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CHAPTER 1

THE FOUNDATIONS
“It™s all corporate finance” My unbiased view of the world

Every decision made in a business has financial implications, and any decision
that involves the use of money is a corporate financial decision. Defined broadly,
everything that a business does fits under the rubric of corporate finance. It is, in fact,
unfortunate that we even call the subject corporate finance, since it suggests to many
observers a focus on how large corporations make financial decisions, and seems to
exclude small and private businesses from its purview. A more appropriate title for this
book would be Business Finance, since the basic principles remain the same, whether one
looks at large, publicly traded firms or small privately run businesses. All businesses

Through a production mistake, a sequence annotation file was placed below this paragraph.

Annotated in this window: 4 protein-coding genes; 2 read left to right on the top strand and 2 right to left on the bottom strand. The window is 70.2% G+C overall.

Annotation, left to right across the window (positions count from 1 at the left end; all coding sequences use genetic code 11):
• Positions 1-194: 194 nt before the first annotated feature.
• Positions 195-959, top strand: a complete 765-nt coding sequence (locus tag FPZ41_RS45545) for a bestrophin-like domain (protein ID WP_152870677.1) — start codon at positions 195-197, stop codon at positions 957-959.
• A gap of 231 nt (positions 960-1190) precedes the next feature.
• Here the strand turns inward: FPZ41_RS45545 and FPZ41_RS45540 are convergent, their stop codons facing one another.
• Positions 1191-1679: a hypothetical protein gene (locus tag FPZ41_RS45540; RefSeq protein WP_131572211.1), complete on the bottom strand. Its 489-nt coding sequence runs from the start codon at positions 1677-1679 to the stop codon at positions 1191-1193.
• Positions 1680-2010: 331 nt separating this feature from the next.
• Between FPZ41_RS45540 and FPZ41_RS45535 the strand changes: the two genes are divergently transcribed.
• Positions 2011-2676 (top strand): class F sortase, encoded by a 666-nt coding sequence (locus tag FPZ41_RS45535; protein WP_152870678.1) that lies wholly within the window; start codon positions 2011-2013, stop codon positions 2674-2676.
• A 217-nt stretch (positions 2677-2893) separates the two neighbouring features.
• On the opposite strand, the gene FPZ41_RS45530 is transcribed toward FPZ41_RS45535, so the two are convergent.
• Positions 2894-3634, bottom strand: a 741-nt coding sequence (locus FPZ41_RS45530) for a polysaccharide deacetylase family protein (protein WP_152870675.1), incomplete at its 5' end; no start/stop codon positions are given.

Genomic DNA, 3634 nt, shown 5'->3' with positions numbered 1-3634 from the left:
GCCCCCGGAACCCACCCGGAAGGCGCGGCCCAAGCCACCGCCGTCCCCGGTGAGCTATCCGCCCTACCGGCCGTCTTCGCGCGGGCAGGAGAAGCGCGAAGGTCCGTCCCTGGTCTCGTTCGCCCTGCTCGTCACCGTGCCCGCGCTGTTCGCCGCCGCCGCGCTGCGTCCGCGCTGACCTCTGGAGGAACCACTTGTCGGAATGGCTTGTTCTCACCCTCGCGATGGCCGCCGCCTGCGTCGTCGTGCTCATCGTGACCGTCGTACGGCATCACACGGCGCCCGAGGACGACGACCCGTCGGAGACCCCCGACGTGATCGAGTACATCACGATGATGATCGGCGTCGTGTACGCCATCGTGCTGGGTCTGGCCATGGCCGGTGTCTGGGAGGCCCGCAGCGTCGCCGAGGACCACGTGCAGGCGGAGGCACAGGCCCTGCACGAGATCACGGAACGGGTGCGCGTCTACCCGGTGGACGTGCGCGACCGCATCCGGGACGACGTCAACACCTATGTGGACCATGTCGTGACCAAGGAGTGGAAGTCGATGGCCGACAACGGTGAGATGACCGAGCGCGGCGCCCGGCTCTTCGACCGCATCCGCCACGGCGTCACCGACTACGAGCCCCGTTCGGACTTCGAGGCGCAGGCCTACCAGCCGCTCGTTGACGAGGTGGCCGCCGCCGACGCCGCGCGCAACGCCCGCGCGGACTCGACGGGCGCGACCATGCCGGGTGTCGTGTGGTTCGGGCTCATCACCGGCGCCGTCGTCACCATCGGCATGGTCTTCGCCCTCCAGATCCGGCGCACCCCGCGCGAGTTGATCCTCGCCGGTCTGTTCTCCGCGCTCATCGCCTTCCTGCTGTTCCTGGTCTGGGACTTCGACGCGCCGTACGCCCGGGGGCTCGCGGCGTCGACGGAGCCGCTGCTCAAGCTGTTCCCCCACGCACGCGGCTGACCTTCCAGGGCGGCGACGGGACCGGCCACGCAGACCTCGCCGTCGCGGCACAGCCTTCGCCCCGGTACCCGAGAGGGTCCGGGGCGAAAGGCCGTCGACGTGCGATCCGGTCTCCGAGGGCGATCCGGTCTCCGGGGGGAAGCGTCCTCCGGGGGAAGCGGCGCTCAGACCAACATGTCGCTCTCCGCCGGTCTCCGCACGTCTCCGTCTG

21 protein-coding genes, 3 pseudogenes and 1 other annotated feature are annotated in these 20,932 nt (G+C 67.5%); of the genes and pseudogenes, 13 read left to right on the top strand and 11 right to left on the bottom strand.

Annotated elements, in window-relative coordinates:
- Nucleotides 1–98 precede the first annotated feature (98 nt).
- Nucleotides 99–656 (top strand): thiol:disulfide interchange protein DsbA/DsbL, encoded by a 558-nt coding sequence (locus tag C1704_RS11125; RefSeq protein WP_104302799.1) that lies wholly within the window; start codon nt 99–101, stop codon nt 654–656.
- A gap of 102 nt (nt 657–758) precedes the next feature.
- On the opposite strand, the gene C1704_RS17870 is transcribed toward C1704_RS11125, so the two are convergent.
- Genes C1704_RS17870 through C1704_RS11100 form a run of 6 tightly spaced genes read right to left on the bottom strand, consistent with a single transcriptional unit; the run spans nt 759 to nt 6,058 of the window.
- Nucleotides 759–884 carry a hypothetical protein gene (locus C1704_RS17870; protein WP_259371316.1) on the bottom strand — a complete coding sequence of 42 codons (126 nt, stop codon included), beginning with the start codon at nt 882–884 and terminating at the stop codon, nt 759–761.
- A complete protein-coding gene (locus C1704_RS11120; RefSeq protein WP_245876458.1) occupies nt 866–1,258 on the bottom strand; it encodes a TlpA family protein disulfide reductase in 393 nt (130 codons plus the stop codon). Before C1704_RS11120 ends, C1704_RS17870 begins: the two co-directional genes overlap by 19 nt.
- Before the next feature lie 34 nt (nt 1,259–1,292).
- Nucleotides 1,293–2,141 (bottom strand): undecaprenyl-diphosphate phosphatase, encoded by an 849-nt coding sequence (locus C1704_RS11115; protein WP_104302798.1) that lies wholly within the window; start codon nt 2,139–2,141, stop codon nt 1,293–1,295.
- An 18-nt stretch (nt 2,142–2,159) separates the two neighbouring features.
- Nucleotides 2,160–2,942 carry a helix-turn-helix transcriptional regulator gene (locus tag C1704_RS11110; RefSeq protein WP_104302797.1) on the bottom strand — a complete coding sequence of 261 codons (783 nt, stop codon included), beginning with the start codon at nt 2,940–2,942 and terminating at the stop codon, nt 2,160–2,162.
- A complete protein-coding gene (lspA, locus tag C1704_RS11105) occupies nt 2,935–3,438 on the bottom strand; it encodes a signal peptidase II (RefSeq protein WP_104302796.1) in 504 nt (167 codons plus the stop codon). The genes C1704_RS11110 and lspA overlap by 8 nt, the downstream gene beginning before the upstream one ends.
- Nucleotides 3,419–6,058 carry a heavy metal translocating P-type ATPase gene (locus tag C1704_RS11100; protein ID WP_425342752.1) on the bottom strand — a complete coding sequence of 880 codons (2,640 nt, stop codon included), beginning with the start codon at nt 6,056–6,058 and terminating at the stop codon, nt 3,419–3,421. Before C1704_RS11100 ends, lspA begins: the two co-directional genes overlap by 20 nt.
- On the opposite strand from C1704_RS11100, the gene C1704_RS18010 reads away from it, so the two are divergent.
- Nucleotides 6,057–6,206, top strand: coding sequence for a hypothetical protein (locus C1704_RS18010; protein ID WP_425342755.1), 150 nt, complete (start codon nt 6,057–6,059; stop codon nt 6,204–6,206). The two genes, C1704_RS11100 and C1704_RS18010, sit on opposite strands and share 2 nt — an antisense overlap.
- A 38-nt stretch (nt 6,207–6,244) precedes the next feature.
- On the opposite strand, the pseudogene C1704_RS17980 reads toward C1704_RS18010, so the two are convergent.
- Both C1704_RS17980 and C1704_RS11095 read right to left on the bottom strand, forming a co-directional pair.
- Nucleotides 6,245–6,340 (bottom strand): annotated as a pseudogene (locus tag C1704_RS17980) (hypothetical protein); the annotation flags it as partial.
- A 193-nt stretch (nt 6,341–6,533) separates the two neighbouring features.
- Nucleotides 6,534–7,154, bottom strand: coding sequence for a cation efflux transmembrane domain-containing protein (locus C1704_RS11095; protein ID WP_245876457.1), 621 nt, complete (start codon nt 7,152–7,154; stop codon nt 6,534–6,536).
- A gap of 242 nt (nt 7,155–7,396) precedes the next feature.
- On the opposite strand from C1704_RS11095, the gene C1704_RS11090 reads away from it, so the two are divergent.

have to invest their resources wisely, find the right kind and mix of financing to fund
these investments and return cash to the owners if there are not enough good investments.
In this chapter, we will lay the foundation for the rest of the book by listing the
three fundamental principles that underlie corporate finance “ the investment, financing
and dividend principles “ and the objective of firm value maximization that is at the heart
of corporate financial theory.


The Firm: Structural Set up
In the chapters that follow, we will use firm generically to refer to any business,
large or small, manufacturing or service, private or public. Thus, a corner grocery store
and Microsoft are both firms.
The firm™s investments are generically termed assets. While assets are often
categorized by accountants into fixed assets, which are long-lived, and current assets,
which are short-term, we prefer a different categorization. The assets that the firm has
already invested in are called assets-in-place, whereas those assets that the firm is
expected to invest in the future are called growth assets. While it may seem strange that
a firm can get value from investments it has not made yet, high-growth firms get the bulk
of their value from these yet-to-be-made investments.
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To finance these assets, the firm can raise money from two sources. It can raise